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Hoffmann, R. A wiki for the life sciences where authorship matters. Nature Genetics (2008)

Role of kinins in the pathophysiology of myocardial ischemia. In vitro and in vivo studies.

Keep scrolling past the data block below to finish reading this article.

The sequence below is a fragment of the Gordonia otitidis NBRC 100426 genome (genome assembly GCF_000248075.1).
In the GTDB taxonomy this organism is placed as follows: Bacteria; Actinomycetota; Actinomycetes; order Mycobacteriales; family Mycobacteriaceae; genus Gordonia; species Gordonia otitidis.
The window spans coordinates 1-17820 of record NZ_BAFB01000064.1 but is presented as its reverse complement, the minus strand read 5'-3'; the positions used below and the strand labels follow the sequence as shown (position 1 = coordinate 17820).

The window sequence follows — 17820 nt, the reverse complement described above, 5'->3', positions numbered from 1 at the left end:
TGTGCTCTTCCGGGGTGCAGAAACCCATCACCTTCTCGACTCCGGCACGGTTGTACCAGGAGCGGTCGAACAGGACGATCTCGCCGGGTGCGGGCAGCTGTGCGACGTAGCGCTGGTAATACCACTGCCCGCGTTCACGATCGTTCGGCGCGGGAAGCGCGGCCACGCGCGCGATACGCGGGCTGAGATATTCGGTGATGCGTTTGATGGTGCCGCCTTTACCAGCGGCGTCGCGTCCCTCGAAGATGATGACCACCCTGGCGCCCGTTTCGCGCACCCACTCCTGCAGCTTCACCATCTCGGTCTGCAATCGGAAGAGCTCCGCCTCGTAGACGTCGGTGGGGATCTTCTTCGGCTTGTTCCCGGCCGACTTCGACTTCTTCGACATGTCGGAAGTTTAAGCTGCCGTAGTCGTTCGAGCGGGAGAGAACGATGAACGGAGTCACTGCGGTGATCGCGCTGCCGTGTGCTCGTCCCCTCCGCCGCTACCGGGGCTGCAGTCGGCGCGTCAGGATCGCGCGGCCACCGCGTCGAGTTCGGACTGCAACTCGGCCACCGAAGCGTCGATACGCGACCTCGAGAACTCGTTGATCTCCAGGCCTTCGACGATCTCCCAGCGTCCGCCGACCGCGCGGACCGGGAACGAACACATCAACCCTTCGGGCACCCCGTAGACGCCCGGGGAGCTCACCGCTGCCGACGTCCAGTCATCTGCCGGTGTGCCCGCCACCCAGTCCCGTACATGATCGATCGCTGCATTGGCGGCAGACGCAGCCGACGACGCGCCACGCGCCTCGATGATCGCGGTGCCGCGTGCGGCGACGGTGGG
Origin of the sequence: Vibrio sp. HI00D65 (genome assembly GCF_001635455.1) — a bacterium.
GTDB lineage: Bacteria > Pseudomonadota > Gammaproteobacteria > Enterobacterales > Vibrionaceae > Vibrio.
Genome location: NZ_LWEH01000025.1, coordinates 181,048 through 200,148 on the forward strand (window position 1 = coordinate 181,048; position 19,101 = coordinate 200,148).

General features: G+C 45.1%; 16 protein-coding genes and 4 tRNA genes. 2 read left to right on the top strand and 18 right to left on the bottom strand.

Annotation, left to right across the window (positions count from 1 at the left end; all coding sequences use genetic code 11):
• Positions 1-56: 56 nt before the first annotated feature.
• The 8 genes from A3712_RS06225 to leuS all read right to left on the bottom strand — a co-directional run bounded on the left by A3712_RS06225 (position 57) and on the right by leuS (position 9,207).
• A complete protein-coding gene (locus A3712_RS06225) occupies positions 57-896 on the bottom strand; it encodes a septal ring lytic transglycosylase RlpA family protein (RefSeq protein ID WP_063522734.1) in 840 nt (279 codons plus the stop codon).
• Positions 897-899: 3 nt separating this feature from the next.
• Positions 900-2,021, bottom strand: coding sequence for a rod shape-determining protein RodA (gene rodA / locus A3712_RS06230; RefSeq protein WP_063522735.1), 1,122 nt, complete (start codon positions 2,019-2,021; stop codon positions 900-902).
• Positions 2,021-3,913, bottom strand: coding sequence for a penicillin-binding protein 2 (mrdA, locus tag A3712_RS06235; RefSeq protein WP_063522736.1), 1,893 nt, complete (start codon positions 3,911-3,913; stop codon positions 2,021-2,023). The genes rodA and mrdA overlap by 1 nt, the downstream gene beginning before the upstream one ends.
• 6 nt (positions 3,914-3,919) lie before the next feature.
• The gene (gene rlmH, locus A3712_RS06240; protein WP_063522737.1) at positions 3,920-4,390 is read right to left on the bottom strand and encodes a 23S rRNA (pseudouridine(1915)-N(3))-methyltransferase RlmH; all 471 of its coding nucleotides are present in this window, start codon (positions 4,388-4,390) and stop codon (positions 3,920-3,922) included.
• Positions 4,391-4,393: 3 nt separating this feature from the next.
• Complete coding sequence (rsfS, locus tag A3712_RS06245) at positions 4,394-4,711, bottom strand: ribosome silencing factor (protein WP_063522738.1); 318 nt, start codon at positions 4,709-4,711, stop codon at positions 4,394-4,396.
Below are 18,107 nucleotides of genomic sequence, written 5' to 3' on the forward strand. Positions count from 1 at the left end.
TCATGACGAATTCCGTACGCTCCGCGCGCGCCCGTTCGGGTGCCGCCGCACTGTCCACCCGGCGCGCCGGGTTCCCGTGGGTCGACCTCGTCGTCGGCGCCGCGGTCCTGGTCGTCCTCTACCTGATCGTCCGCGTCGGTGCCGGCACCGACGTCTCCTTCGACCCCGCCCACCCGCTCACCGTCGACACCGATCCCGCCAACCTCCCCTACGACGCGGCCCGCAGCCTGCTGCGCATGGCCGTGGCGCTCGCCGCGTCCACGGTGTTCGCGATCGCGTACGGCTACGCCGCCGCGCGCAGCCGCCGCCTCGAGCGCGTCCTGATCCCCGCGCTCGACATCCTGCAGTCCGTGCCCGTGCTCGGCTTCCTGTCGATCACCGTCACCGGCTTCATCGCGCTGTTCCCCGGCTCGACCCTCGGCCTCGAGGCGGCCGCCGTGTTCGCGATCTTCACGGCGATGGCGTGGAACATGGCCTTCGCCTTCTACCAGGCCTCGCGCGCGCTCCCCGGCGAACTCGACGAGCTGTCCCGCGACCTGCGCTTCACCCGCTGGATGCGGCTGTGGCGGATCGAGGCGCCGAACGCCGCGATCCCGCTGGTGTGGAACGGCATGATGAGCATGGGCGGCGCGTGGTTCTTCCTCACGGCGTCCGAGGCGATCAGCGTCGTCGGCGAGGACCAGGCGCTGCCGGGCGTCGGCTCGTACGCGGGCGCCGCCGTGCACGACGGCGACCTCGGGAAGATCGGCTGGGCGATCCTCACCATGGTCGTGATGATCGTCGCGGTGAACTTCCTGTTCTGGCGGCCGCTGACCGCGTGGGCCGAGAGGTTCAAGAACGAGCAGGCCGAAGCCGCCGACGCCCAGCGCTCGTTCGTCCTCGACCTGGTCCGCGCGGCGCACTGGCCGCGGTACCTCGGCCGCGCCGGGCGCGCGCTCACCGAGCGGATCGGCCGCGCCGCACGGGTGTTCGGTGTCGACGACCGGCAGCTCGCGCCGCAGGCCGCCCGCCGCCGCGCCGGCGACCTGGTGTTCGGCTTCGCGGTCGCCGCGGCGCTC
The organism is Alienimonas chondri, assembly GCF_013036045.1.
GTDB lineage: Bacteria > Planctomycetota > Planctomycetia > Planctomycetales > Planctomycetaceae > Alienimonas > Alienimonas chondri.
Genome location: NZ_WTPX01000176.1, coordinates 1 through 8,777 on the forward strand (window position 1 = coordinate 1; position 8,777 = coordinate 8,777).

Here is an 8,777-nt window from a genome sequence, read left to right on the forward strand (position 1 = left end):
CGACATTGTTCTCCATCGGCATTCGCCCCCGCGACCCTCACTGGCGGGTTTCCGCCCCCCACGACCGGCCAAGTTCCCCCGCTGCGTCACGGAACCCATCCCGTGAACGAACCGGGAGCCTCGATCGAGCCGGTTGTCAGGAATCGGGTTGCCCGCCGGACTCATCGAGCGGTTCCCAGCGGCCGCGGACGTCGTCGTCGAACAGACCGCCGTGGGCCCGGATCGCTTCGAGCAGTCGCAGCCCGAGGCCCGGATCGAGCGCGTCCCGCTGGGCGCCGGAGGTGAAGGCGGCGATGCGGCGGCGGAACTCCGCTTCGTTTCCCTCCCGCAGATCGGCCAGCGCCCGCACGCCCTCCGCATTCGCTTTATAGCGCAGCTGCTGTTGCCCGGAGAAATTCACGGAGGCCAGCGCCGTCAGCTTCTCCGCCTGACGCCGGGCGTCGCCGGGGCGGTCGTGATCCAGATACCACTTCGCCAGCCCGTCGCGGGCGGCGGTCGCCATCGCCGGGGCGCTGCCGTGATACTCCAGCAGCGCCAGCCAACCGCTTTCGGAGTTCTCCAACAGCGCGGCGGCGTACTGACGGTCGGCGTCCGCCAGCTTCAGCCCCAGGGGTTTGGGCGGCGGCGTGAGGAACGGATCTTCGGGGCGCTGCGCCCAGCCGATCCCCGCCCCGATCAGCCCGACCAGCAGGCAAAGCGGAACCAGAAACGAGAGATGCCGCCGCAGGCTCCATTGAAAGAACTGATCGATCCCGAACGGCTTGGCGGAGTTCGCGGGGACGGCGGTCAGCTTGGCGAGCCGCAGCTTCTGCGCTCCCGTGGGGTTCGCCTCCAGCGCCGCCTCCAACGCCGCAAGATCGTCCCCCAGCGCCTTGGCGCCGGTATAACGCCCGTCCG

In ischemia, the heart generates and releases kinins as mediators that seem to have cardioprotective actions. Kinin-generating pathways are present in the heart. Kininogen, kininogenases, kinins, and B2 kinin receptors can be measured in cardiac tissue. Kinins are released under conditions of ischemia. In anesthetized rats and dogs with coronary artery ligation and in human patients with myocardial infarction, kinin plasma levels are increased. In isolated rat hearts, the outflow of kinins is enhanced during ischemia but markedly attenuated after deendothelialization, pointing to the coronary vascular endothelium as the main possible source. Kinins administered locally exert beneficial cardiac effects. In isolated rat hearts with ischemia-reperfusion injuries, perfusion with bradykinin (BK) reduces the duration and incidence of ventricular fibrillation, improves cardiodynamics, reduces release of cytosolic enzymes, and preserves energy-rich phosphates and glycogen stores. In anesthetized animals, intracoronary BK is followed by comparable beneficial changes and limits infarct size. Inhibition of breakdown of BK and related peptides induces beneficial cardiac effects. Treatment with ACE inhibitors such as ramipril increases cardiac kinin levels and reduces post-ischemic reperfusion injuries in isolated rat hearts and infarct size in anesthetized animals. The importance of an intact endothelium that continuously generates kinins is supported by observations that basal and ramipril-induced release of kinins and PGI2 is markedly reduced after deendothelialization of isolated hearts. Blockade of B2 kinin receptors increases ischemia-induced effects. Endothelial formation of NO and PGI2 by ACE inhibition is prevented by the specific B2 kinin receptor antagonist icatibant. In isolated hearts, ischemia-reperfusion injuries deteriorate with icatibant, which also abolishes the cardioprotective effects of ACE inhibitors and of exogenous BK. Infarct size reduction by ACE inhibitors and by BK in anesthetized animals is reversed by icatibant. Kinins contribute to the cardioprotective effects associated with ischemic preconditioning because preconditioning or BK-induced antiarrhythmic and infarct size-limiting effects are attenuated by icatibant. In conclusion, kinins may act as mediators of endogenous cardioprotective mechanisms. Kinins are generated and released during ischemia, with subsequent formation of PGI2 and NO probably derived mainly from the coronary vascular endothelium. Their cardioprotective profile resembles that of ACE inhibitors.[1]


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